Given a quasi-ordered set $(Q,\leq)$ the interval topology on $Q$ is generated by $$\{Q\setminus\downarrow x : x\in Q\} \cup \{Q\setminus\uparrow x : x\in Q\},$$ where $\downarrow x = \{y\in Q: y\leq x\}$ and $\uparrow x = \{y\in Q: y\geq x\}$.

Let $\mathbb{N}^\mathbb{N}$ denote the set of all functions $f:\mathbb{N}\to\mathbb{N}$ and define a quasi-ordering relation $\leq^*$ on $\mathbb{N}^\mathbb{N}$ by $$f\leq^* g \text{ iff } \exists k\in \mathbb{N} \text{ such that } f(n) \leq g(n) \text{ for all } n\geq k.$$

Let $\tau_i(\mathbb{N}^\mathbb{N})$ be the interval topology of $(\mathbb{N}^\mathbb{N}, \leq^*)$.

Is $(\mathbb{N}^\mathbb{N}, \tau_i(\mathbb{N}^\mathbb{N}))$ connected?

  • $\begingroup$ Does it has the stronger property that any two nonempty open sets has nonempty intersection? $\endgroup$ – Fan Zheng Dec 22 '15 at 20:34
  • $\begingroup$ Good question @FanZheng - I don't know...! $\endgroup$ – Dominic van der Zypen Dec 22 '15 at 20:38
  • $\begingroup$ @FanZheng What sequence could belong both to the open set of sequences which are eventually less than the constant 1 sequence and to the open set of sequences which are eventually greater than the constant 2 sequence? $\endgroup$ – Todd Trimble Dec 22 '15 at 21:22
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    $\begingroup$ @ToddTrimble If I didn't get it wrong, the open set is defined as the set of sequences not eventually less/greater than a given sequence. So this is a very weak topology, which suggested my question above. $\endgroup$ – Fan Zheng Dec 22 '15 at 21:25
  • $\begingroup$ Read "any of finitely many given sequences" for "a given sequence" above. $\endgroup$ – Fan Zheng Dec 22 '15 at 21:31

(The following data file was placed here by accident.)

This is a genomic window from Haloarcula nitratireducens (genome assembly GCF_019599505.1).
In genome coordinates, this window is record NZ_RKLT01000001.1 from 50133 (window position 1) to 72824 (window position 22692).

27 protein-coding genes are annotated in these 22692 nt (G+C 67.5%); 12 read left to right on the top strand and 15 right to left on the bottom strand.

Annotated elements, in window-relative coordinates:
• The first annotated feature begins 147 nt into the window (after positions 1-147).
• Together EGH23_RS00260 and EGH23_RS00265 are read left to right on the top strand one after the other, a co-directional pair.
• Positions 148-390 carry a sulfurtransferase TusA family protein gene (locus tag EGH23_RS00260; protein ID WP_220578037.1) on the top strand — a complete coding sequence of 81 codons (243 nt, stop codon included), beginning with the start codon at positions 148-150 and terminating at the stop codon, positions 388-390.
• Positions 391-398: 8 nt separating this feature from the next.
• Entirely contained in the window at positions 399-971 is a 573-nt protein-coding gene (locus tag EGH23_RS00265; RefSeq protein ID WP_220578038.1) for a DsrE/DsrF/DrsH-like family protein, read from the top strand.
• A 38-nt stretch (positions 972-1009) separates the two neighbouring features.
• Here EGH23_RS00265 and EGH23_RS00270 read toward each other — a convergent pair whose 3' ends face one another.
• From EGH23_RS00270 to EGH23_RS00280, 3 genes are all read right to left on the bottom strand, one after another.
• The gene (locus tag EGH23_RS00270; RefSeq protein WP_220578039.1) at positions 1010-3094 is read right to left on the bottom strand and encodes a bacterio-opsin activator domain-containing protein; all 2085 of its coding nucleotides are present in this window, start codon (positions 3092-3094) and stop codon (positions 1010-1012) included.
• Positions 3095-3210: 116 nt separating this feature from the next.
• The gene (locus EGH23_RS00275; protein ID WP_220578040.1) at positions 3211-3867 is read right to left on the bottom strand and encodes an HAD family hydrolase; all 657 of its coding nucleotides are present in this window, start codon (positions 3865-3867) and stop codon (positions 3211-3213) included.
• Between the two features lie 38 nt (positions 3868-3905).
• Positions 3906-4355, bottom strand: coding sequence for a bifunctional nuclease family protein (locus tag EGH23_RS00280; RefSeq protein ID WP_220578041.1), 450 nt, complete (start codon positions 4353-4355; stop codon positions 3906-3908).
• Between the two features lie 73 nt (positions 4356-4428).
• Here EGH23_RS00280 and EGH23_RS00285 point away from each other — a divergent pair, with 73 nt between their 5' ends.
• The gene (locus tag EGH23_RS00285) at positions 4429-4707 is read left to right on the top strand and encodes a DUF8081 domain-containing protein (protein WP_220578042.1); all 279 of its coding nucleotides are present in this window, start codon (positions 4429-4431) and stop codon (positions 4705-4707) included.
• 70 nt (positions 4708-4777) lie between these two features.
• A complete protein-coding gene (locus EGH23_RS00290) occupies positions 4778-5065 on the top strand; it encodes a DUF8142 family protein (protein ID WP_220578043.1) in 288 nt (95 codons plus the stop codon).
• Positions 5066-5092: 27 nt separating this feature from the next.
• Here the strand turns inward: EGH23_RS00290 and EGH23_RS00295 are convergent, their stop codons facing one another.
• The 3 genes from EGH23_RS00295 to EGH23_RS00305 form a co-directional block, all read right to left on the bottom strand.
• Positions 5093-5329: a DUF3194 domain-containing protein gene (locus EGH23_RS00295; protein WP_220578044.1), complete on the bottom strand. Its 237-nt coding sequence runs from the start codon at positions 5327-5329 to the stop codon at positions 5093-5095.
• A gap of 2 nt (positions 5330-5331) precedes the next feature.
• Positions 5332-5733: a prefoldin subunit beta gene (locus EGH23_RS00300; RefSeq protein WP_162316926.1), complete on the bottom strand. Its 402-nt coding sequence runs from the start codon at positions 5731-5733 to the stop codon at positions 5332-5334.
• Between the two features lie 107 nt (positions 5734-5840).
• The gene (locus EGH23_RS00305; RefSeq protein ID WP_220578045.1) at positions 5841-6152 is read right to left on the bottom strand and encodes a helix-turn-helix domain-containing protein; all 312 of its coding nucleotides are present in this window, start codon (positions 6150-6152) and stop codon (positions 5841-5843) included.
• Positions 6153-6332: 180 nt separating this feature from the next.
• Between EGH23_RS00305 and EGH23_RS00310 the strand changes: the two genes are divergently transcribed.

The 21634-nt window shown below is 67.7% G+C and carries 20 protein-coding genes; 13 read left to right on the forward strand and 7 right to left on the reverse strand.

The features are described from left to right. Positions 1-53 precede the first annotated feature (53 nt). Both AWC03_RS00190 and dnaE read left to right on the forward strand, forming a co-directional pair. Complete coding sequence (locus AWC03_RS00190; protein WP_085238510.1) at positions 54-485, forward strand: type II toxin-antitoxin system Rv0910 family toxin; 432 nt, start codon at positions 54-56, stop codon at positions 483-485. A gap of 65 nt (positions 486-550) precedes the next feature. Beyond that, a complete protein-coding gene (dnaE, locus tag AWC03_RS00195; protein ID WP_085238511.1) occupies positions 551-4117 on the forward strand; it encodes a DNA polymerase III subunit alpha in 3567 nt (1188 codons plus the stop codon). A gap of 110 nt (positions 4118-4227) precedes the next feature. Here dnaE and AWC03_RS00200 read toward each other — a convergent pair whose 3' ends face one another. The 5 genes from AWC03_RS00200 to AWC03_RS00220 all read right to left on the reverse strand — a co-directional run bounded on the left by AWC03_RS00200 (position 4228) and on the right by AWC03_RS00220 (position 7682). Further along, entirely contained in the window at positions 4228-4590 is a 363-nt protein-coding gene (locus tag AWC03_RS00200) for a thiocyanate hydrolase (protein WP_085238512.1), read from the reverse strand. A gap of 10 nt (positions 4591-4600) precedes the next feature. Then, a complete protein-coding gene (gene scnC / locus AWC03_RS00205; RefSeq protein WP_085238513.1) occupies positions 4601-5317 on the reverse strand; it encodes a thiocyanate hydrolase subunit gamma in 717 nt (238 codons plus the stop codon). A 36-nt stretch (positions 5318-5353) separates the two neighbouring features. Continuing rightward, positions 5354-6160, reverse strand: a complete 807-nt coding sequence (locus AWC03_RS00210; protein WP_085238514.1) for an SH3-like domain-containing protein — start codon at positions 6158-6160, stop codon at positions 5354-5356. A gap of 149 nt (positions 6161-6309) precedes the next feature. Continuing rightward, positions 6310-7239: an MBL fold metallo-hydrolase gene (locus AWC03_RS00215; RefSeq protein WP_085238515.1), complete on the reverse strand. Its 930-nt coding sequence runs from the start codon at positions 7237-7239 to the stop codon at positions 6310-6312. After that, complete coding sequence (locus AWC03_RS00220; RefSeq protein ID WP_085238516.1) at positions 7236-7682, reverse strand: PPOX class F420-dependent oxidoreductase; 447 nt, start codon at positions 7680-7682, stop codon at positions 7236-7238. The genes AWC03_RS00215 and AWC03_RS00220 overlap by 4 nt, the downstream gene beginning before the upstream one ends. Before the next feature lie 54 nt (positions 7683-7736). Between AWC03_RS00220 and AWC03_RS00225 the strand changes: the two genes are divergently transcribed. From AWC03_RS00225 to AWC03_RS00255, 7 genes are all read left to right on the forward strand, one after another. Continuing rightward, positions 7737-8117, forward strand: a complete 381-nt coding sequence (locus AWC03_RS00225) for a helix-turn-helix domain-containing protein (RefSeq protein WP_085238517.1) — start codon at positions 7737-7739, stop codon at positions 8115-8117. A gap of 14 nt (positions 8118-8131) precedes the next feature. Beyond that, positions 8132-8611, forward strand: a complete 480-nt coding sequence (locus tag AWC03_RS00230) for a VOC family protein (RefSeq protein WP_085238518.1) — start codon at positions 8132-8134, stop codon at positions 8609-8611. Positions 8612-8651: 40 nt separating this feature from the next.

I claim that this topology has the stronger property of being hyperconnected, i.e., the intersection of any two nonempty open sets is nonempty.

Indeed, any open set contains a set of the form

$$ U=\bigcap_{i=1}^m \{x:x\not\le^*y_i\}\bigcap\bigcap_{j=1}^n \{x:x\not\ge^*z_j\} $$

so the same can be said of the intersection of two open sets. I claim that

$U$ is nonempty iff every $z_j$ has infinitely many nonzero terms.

It is easy to see this claim implies that the topology is hyperconnected. Now we show the claim.

Clearly this condition is necessary, for if $z_j$ has finitely many nonzero terms, then for every $x\in\mathbb N^{\mathbb N}$ we have $x\ge^*z_j$. Conversely, assume all of $z_j$ has infinitely many nonzero terms, then we can produce an $x\in U$ by the following algorithm:

x=0 //initialize x to the zero array k=0 //k indexes x while true do for i = 1 to m x(k)=y(i)(k)+1 //Repeating this infinitely makes x\not\le^*y_i k=k+1 end for for j = 1 to n while z(j)(k)=0 do k=k+1 end while //This loop must end because z(j) has infinitely many nonzero terms x(k)=0 //Repeating this infinitely makes x\not\ge^*z_j as z(j)(k)>0 end for end while

Edit: As Todd noted in the comment, another natural definition of the interval topology is generated by the open sets $\{x:x^*>y\}$ and $\{x:x^*<z\}$, where $x<^*y$ iff there is $n_0$ such that for all $n>n_0$, $x_n<y_n$.

This topology is very different from the previous one. In fact it is not connected. It can be written as $U\cup V$, where $U$ is the set of all sequences tending to $+\infty$ and $V$ is its complement. We will show that both $U$ and $V$ are open.

Take $x\in U$. Then there is $n_0$ such that for all $n>n_0$, $x_n>0$. Let

$$ y_n=\begin{cases}x_n & n\le n_0\\ x_n-1 & n>n_0 \end{cases}. $$

Then $y\in U$ and $x\in (y,+\infty)\subset U$.

Take $x\in V$. Let $z=x+1$ (termwise). Then $z\in V$ and $x\in (-\infty,z)\subset V$.


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